A FEISTY 10-year-old girl was sent to my office recently after getting into a name-calling and punching match with a boy. She explained how he had started it by calling her some unsavory, racially tinged names. She had returned the foul language. When the boy arrived, he readily admitted that he had used the words, ``but I didn't use any bad words like she did,'' he pleaded.
As an elementary school principal, I spend considerable time each year speaking with children who have been sent to my office because of disruptive behavior. It seems, however, that misbehavior on the bus, arguments in the cafeteria, fights on the playground, and insubordination in the classroom increasingly reflect scenes from movies and television shows currently popular with young children.
Probably since the days of the first schoolhouse, teachers and administrators have been reprimanding some children for making obscene gestures, using foul language, or ridiculing classmates. When reprimanding children for such misbehavior these days, however, I am often told by the children that they see ``nothing wrong'' with their words or gestures.
I cannot help but wonder how much of this ``nothing wrong'' attitude springs from the growing numbers of children who view TV sitcoms or rented VCR movies alone at home, without supervision, or who attend movie theaters unaccompanied by adults.
These media messages, I suspect, may also account, at least partially, for why I am witnessing such poor language and behavior in much younger children than was true just a decade ago.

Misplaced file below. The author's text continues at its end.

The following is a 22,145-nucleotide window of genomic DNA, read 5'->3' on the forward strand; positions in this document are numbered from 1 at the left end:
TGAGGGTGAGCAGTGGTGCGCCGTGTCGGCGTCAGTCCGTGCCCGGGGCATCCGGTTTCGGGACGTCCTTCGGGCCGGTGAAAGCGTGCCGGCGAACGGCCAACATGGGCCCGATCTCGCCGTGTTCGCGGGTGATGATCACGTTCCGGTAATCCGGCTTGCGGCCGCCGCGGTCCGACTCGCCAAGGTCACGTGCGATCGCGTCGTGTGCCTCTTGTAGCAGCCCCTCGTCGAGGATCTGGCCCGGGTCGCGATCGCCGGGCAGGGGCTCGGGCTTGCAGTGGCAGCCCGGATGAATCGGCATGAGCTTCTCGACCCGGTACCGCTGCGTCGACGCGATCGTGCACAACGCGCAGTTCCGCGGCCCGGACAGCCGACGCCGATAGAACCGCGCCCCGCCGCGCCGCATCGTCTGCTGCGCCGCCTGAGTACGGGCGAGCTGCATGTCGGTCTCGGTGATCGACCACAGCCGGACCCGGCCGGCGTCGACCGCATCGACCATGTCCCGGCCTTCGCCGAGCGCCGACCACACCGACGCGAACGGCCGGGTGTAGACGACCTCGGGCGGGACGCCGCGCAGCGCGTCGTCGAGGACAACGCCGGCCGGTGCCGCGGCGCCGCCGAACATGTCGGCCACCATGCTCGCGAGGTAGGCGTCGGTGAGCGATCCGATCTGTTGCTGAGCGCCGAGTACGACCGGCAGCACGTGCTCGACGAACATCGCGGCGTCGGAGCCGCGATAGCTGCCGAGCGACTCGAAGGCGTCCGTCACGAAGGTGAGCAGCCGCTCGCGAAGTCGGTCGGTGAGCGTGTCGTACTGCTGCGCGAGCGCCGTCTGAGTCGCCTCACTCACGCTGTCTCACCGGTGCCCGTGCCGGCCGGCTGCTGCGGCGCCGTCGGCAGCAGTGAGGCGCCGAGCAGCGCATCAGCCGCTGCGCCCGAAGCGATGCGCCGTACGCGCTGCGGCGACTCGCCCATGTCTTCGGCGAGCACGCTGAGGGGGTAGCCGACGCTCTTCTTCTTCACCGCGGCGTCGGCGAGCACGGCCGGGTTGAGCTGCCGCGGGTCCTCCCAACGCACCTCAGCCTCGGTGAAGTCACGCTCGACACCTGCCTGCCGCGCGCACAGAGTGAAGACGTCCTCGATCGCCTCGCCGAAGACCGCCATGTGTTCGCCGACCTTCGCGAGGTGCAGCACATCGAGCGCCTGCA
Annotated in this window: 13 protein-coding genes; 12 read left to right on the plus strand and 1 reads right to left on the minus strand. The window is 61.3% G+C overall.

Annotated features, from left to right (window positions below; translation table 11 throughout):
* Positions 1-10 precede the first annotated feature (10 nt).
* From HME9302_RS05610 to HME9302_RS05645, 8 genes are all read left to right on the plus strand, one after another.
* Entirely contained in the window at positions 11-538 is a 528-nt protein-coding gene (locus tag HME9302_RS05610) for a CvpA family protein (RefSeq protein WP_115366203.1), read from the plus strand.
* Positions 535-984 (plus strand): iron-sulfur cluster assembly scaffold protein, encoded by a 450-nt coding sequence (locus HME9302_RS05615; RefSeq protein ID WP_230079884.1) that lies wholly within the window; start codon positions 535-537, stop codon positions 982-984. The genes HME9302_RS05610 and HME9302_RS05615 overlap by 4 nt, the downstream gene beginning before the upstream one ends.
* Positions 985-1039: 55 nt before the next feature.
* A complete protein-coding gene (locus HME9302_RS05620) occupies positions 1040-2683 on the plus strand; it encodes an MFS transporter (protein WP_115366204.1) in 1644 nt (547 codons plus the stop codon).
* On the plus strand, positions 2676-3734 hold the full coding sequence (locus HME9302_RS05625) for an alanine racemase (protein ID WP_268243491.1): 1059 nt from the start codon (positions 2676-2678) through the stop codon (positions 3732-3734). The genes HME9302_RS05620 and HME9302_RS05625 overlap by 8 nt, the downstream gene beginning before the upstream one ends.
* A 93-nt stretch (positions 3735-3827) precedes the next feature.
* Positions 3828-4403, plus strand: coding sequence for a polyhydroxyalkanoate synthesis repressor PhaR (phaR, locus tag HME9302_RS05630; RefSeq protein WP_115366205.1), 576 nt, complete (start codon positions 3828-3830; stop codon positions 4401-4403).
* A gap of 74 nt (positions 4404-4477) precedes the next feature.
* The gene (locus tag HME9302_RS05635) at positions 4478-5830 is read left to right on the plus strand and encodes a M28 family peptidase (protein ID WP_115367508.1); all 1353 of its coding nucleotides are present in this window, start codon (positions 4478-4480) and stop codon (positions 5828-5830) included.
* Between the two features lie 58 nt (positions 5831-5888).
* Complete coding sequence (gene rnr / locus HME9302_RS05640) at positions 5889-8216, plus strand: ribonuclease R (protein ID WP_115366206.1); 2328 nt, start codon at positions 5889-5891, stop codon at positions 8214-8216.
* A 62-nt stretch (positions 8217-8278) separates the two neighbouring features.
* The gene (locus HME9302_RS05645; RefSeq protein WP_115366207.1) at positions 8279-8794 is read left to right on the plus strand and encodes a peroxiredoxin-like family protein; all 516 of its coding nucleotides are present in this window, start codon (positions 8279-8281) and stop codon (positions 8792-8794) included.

Nowadays, children regularly see their ``heroes'' and ``role models'' shouting obscenities and responding to criticism with ``off-color'' ridicule or with obscene gestures.
Listening to the voices on television sitcom soundtracks howl with laughter at sarcastic, put-down comments, noticing theater audiences chuckle at obscene gestures or off-color remarks, impressionable children quickly surmise that such behavior is socially acceptable. As they watch movies loaded with violent or abusive language, unaccompanied by a parent or other trusted adult, children may become confused.
Schools alone cannot combat these media messages. Parents simply have to exercise more responsibility when it comes to their children's television-viewing and movie-going habits. Foul language, harsh sarcasm, and violence are increasingly becoming the norm in the fantasy world of motion pictures and, to a growing degree, in the world of television.
In movies and television sitcoms, the smart-alecky, wise cracking character is often the one who gets the most laughs and attention, often the hero or the one who comes out on top.
Unsupervised children taking in these images often mirror what they see, perhaps because they assume that such behavior is not only socially acceptable but likely to result in greater popularity among their peers.
Until mothers and fathers supervise their children more closely, young boys and girls will continue to emulate in school the undesirable behavior they see on television sets and movie screens. And I will continue to have to deal with the effects in my office.